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The Boy Who Fell To Earth

3.27  ·  Rating details ·  1,482 ratings  ·  260 reviews
Meet Merlin. He's Lucy's bright, beautiful son - who just happens to be autistic.

Since Merlin's father left them in the lurch shortly after his diagnosis, Lucy has made Merlin the centre of her world. Struggling with the joys and tribulations of raising her eccentrically adorable yet challenging child, (if only Merlin came with operating instructions) Lucy doesn't have roo
Hardcover, 336 pages
Published March 1st 2012 by Bantam Books (Transworld Publishers a division of the Random House Group) (first published January 1st 2012)
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3.27  · 
Rating details
 ·  1,482 ratings  ·  260 reviews

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Sep 20, 2012 rated it it was ok
Reading this book is like being cornered and repeatedly splattered with paint balls! The one liners are RELENTLESS. Oh for an assertive editor!
I waited patiently on a long list of library requests to read this and was bewildered and disappointed. Great subject - dealing with an autistic child but what strange execution. I have worked with Autistic young adults for a decade and they do not let out this stream of thoughts and ideas like Merlin does. They usually quietly struggle to interpret and f
The Boy Who Fell To Earth is the thirteenth novel by Australian author, Kathy Lette. Lucy’s marriage to Jeremy is perfect: he’s rich, intelligent and attractive; she’s witty, funny and attractive. But when their son Merlin is diagnosed, at the age of three years, as autistic, Jeremy runs off with his lover, a buxom TV chef, and the divorce is poisonous. Lucy is left, financially disadvantaged, to raise her special needs boy with minimal support.

This may all sound very depressing, except that Let
Susan Roebuck
Mar 21, 2012 rated it liked it
Very disappointed, unfortunately (and I don't say that too often, do I?). The focus of the book settled on the mother's struggle, rather than the son's condition (the son was diagnosed with Asperger's). Of course I understood her problems, but she lacked my sympathy. She was incapable of responding to others normally, every aside and response was ironic and sarcastic (albeit sometimes amusing). Her snark was exaggerated. The education authority's inability to pick up the boy's condition was rema ...more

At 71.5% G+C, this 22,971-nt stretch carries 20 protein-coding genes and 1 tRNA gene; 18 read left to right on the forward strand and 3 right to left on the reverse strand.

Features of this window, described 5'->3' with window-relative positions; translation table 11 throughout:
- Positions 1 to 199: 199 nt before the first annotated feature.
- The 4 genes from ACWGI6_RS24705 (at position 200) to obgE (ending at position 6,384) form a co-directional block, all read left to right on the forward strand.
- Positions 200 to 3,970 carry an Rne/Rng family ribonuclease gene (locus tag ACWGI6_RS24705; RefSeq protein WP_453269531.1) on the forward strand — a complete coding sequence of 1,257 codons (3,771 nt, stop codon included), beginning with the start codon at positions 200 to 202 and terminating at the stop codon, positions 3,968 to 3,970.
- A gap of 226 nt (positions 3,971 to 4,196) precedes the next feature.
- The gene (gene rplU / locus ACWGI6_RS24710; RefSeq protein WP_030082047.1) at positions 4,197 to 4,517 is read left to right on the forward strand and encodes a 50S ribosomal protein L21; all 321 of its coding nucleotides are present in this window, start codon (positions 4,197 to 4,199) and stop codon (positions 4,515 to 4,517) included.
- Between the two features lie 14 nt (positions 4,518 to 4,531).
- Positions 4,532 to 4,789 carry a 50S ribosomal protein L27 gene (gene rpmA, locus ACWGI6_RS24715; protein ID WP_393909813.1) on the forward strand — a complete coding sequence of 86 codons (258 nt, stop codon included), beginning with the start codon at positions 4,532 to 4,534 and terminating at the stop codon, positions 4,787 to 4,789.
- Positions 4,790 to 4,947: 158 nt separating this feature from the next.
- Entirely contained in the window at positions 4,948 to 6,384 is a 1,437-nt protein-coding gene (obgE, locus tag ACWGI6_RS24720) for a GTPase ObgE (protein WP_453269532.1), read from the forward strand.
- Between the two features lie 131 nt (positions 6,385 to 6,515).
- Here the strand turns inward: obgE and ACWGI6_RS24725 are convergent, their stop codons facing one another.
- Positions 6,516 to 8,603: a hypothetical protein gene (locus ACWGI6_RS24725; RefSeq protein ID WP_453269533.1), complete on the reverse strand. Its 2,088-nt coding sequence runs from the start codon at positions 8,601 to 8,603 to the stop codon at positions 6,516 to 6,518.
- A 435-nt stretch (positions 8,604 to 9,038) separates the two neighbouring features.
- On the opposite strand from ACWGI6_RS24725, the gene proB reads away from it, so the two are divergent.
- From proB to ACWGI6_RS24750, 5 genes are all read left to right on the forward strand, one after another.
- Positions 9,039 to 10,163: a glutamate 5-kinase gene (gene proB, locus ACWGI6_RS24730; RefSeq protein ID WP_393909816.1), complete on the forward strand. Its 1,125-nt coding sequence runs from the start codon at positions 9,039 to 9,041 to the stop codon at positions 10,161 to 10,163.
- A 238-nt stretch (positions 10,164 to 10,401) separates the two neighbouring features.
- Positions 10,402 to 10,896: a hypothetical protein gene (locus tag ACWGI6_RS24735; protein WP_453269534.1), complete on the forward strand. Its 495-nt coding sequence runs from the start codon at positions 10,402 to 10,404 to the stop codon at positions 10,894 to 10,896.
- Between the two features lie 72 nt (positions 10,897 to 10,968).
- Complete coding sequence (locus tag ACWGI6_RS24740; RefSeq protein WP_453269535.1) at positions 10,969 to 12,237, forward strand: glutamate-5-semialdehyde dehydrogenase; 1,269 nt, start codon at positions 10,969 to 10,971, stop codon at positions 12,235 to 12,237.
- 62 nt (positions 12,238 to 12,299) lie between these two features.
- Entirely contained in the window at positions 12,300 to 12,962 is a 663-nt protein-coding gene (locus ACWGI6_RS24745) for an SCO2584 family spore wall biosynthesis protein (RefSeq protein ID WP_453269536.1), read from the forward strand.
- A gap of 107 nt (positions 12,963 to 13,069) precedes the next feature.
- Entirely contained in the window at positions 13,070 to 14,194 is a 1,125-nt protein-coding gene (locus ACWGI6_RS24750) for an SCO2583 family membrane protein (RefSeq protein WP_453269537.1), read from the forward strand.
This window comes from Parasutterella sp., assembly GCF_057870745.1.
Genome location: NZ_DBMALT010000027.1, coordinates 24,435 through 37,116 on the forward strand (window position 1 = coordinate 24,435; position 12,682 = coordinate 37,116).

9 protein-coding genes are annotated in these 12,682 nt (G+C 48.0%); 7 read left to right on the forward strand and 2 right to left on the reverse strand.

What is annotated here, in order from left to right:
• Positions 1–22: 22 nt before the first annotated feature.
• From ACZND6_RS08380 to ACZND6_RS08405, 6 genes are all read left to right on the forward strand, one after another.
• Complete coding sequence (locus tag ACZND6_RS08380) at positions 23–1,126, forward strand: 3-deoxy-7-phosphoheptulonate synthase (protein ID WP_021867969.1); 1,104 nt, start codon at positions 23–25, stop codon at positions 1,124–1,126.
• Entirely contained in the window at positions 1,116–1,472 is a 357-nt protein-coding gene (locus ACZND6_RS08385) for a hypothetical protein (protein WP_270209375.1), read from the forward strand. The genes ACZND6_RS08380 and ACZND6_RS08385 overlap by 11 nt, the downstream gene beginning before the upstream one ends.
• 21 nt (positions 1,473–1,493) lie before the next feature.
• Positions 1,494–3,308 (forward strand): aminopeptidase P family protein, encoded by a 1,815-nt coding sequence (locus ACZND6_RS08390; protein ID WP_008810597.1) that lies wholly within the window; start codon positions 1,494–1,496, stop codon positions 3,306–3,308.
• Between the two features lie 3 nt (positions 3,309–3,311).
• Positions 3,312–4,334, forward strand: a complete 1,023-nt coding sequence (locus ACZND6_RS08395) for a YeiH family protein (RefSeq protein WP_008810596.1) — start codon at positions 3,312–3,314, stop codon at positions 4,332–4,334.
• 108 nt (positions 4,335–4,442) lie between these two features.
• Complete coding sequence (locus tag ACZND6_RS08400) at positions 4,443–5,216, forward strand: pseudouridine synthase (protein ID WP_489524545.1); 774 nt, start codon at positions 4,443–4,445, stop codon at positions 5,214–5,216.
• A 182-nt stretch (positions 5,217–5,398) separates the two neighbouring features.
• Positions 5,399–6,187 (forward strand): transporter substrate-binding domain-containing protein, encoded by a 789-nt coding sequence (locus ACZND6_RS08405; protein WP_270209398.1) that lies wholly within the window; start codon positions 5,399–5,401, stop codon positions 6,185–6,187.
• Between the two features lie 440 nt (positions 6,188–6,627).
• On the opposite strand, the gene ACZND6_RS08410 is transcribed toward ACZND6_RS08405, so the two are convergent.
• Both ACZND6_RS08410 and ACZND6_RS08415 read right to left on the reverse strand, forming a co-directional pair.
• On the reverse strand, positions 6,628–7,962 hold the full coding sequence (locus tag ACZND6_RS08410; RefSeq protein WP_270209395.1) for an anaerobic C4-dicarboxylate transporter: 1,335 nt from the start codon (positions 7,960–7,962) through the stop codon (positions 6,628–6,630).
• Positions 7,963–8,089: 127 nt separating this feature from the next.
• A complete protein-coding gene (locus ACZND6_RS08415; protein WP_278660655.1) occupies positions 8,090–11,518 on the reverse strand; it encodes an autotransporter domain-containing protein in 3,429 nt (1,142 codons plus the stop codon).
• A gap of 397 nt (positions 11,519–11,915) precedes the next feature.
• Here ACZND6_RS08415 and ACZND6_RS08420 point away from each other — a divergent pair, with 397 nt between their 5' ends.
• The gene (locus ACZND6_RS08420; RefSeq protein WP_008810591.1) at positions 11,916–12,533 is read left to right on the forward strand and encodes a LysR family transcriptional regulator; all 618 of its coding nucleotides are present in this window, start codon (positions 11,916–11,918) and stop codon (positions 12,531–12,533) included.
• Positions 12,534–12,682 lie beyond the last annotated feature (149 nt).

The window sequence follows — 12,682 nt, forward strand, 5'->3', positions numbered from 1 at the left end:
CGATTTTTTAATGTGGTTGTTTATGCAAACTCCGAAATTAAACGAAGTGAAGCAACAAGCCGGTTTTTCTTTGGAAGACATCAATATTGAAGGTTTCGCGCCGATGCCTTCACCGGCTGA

Sam Pope
Mar 06, 2013 rated it did not like it
When I first heard about this book, I had high hopes for it, as I have a daughter with high-functioning Asperger's. Though admittedly Kathy Lette's novels have never really interested me much - not my sort of reading choice. I wish I had followed my first impression of her work rather than give this a chance, unfortunately.

The story follows Lucy, the single mother of Asperboy Merlin. It traces their abandonment by Merlin's natural father and Lucy's exploits, or should I say 'sexploits' in her at
Jun 15, 2012 rated it really liked it

As a mom of an 8 year old boy on the autistic spectrum, I could really relate to Lucy's constant anxiety about her son and how the rest of her life takes a back seat to being there for him. It also gave me insight as to what I am in for during his teenage years. Coincidentally, I am also an English teacher, like Lucy, so I related even more. Some readers said they felt she focused too much on how Merlin's condition affected her life but if you have never been there you cannot fathom how it real
Feb 10, 2014 rated it did not like it  ·  review of another edition
There's a line somewhere in the fourth chapter that sums up this authors writing style perfectly: words streamed out of him like traffic, a collision of stories and tangential, lateral lunacy.

I hated this book. The author writes like she's hypermanic. Each and every paragraph is jammed full of so many glib one liners, analogies and metaphors that it begins to lose all meaning. There were moments that I had to stop and ask myself what the fuck she was even talking about.

The main character is so
Cathy Smith
Jan 30, 2013 rated it did not like it  ·  review of another edition
Didn't actually finish it. Even though we were reading it for book club. Hated the style. Couldn't get passed the many awkward similes in the first chapter. It irked and irritated me too much. Just not my thing.
Mar 20, 2012 rated it did not like it
There is no question in my mind that Puberty Blues by Kathy Lette is an important piece of modern Australian literature. And I did laugh out loud when I read Foetal Attraction and Mad Cows. I probably smiled during Dead Sexy and How to Kill Your Husband but I honestly can’t remember. After reading Lette’s latest release, The Boy Who Fell to Earth, I have resolved to leave Lette out of my reading future (re-readings of Puberty Blues excepted). You see, the problem is I’ve heard the jokes before. ...more
Jun 16, 2012 rated it it was amazing  ·  review of another edition
Shelves: woman-s-fiction